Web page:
Samsung has been teasing its NEON project for a few days now, and we finally have some idea of what it’s about: AI-powered digital avatars that look like humans.

It’s actually an effort by STAR Labs, an experimental subsidiary of the Korean giant led by scientist and inventor Pranav Mistry. From what I can make of the vague press release and FAQ, the idea is to create software-based ‘artificial humans’ (called NEONs) that you can communicate and interact with, just as you would with a real person.

They’ll be accessible via screens and perhaps holographic displays. STAR Labs says they’ll be far more capable than today’s voice assistants. They can serve as “an individualized teacher, a personal financial advisor, a healthcare provider, or a concierge. A NEON can also be an actor, a spokesperson, or a TV anchor. A NEON can be our friend, collaborator or companion.”

STAR Labs' NEONs are essentially digital avatars powered by AI and built to help people more than voice assistants can
Credit: STAR Labs
STAR Labs’ NEONs are essentially digital avatars powered by AI and built to help people more than voice assistants can

These avatars are powered by two technologies: CORE R3, a proprietary platform (R3 stands for ‘Reality, Realtime, and Responsive’), and SPECTRA, which “complements CORE R3 with the spectrum of Intelligence, Learning, Emotions and Memory.” No, I don’t know what any of that means.

STAR Labs explains that while NEONs can be based on real people and resemble them, they won’t be exact replicas. That said, it’s worth thinking about the potential danger of creating realistic avatars that could be used to imitate real people and spread misinformation. This may not be a huge issue if the company tightly controls who has access to the tech to create avatars, but that’s not yet clear.

The company also claims that NEONs can also learn from experiences — but it doesn’t explain how that will work. It’s also not immediately clear if these avatars will operate as part of a cloud service run by Samsung or STAR LABS, or whether businesses will have the option to run them locally. Similarly, we don’t know how NEONs will be made available to people to interact with. So, yeah, still more questions than answers at this point.

Hopefully we’ll get a bit more clarity when NEONs are demonstrated live at CES over the next couple of days. STAR Labs will also talk more about this project at an event called NEONWORLD 2020 later this year. Hurray for hype.

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The requirements for designers to be more structured has been surging across the industry these past years. And with the introduction of Dark Modes in both mobile and desktop OS’s, another area of design now needs to be put into systems. Our colors.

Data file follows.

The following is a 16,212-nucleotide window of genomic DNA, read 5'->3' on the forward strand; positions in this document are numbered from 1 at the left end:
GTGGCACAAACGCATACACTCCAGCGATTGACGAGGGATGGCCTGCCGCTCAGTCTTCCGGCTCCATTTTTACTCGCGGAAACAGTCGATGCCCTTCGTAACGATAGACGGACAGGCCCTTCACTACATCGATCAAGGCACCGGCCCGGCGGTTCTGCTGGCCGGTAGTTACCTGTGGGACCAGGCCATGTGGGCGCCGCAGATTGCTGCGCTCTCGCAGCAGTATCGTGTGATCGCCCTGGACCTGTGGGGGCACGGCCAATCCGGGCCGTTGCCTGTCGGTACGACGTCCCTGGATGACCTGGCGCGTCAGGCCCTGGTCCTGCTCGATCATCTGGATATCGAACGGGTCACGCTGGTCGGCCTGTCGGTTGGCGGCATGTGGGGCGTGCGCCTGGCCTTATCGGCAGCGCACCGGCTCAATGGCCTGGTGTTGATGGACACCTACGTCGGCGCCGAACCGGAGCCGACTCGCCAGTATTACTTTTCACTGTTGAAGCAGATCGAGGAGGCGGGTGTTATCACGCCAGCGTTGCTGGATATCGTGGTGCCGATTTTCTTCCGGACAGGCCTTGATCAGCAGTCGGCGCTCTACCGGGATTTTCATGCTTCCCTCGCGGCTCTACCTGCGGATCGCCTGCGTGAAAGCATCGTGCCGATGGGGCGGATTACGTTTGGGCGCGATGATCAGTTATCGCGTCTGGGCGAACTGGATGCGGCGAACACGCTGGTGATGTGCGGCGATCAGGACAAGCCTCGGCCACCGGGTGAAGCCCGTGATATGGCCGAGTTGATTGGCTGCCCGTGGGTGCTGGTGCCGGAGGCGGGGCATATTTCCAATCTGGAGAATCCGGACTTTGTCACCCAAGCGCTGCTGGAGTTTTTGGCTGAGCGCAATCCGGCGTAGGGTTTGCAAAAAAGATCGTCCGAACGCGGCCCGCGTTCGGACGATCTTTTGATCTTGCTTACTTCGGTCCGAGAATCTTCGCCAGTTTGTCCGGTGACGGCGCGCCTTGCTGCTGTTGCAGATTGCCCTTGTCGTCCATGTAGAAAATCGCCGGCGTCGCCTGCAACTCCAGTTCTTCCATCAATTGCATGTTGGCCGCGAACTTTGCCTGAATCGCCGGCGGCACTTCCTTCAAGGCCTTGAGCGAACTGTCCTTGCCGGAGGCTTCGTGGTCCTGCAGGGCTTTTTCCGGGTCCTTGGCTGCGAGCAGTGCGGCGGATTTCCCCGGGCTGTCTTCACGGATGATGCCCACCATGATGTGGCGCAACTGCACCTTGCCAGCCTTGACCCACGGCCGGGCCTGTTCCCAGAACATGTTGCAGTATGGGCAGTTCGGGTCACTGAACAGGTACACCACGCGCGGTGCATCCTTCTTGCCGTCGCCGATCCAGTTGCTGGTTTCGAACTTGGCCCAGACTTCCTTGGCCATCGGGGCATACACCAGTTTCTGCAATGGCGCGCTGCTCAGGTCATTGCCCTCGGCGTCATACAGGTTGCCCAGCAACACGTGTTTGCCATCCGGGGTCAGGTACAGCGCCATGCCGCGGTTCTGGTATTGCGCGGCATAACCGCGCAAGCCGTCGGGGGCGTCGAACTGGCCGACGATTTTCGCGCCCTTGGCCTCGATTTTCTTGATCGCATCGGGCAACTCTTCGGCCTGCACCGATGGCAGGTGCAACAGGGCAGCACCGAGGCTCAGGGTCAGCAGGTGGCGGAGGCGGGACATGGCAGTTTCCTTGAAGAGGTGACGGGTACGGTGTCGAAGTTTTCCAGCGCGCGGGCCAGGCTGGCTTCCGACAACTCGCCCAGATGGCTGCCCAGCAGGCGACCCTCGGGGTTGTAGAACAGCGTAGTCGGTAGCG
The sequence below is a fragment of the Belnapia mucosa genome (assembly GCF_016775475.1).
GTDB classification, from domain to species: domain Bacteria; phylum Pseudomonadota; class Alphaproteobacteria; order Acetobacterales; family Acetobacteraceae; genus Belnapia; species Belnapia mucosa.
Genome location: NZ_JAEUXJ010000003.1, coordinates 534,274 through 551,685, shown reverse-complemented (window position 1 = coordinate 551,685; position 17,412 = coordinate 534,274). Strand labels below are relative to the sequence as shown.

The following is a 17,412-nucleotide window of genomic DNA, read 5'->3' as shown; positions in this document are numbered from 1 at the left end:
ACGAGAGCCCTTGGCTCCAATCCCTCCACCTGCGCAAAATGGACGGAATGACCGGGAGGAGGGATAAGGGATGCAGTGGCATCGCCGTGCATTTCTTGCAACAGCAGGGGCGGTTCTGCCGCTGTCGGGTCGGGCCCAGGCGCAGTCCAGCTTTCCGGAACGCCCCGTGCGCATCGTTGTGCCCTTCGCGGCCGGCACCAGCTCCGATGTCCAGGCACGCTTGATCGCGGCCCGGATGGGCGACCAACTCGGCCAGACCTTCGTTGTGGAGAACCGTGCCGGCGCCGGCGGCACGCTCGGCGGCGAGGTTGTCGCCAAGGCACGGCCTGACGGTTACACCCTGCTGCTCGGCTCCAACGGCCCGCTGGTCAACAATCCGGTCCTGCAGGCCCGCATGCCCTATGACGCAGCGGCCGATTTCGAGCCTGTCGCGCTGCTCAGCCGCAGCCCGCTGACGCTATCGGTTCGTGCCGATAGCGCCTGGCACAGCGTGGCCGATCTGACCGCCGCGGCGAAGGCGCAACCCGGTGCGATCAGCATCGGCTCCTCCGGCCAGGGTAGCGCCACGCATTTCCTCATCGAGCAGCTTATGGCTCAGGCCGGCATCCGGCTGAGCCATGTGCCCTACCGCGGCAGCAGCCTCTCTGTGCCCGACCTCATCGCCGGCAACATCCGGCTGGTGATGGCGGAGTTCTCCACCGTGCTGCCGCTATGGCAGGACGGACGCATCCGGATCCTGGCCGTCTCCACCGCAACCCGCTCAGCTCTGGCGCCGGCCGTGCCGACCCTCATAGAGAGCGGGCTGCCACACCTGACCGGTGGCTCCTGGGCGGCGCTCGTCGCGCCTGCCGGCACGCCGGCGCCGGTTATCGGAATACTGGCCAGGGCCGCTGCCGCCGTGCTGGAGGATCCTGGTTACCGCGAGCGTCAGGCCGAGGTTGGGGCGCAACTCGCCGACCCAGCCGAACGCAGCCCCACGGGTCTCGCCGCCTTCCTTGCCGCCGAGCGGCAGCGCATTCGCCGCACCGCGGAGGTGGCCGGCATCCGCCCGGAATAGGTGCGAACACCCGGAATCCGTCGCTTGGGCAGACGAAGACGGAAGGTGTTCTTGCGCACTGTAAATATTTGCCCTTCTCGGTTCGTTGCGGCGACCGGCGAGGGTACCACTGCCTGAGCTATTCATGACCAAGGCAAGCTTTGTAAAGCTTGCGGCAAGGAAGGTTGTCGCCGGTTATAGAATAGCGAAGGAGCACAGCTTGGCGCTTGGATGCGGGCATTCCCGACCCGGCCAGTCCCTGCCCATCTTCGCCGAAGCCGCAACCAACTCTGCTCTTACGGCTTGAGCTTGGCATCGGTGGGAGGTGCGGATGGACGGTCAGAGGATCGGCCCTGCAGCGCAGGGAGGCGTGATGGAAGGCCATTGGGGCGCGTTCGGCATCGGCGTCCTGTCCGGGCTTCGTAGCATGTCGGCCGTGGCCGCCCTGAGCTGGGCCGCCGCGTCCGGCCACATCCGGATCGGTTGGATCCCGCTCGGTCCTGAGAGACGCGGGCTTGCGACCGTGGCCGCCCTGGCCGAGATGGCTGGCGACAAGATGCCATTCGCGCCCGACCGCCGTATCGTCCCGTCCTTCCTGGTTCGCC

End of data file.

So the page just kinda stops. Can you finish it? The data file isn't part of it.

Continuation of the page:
Søren Clausen

As designers, we often base our color choices on what looks best for the specific element we are working on. When we do this, the only consistency will be our personal taste and we might end up with a slightly inconsistent use of colors because of it. And an inconsistent color palette will give you problems once you want to create a secondary color scheme, or a dark mode.

Applying a systematic approach to our colors will help us stay organized and give us reasoning behind how and when we use certain colors. But most importantly, it will enable us to easily apply a new color scheme to our design. Our Dark Mode will only be a few color tweaks away, once everything is put into the system.

Let’s dive into one approach of creating a color system.

As with all systems, one of the most important things are reasoning. Why we’re using this color instead of that color. That’s exactly what we need to do. We need to assign roles to all of our colors.

Luckily it’s really simple, and we can learn a lot from both Apple and Google. You can dig into their documentation to know how they work with color systems.

Looking at our own color system, we need to define our roles and give them clear and descriptive names. The name of our colors should convey the purpose of the color, and not the specific color value.

For this case, we will split them into 3 categories.

A tint is often the brand color and our secondary colors. We can add as many tints as we need. I.e. we might have a brand color and a few semi-transparent variations of that brand color.

Gradients should be added as individual colors. This will make it easier to change later on.

Tints are usually used for interactive elements, but they don’t have to. The only important thing is that they have a defined role.

So let’s do that.

Role — Used for interactive elements, illustrations and highlights.

Elements using “Tint” colors

Background colors are what it sounds like. A background color.

Since we will use more than one background color in our product, we need to define a few of these and their roles.

The role of the backgrounds are usually defined in layers. So our primary background is always at the bottom, then comes the secondary background, and then the tertiary background on top.

Alternative backgound colors can also be defined.

Role — Used for the backgrounds of elements, in 3 levels.

Elements using “Background” colors

Now we reached the elements we place on our background colors. This will mostly be text, separators etc. Since we will need text labels with different emphasis, we will define a few levels for those.

You might also need more than one separator color, depending on what background they are placed on.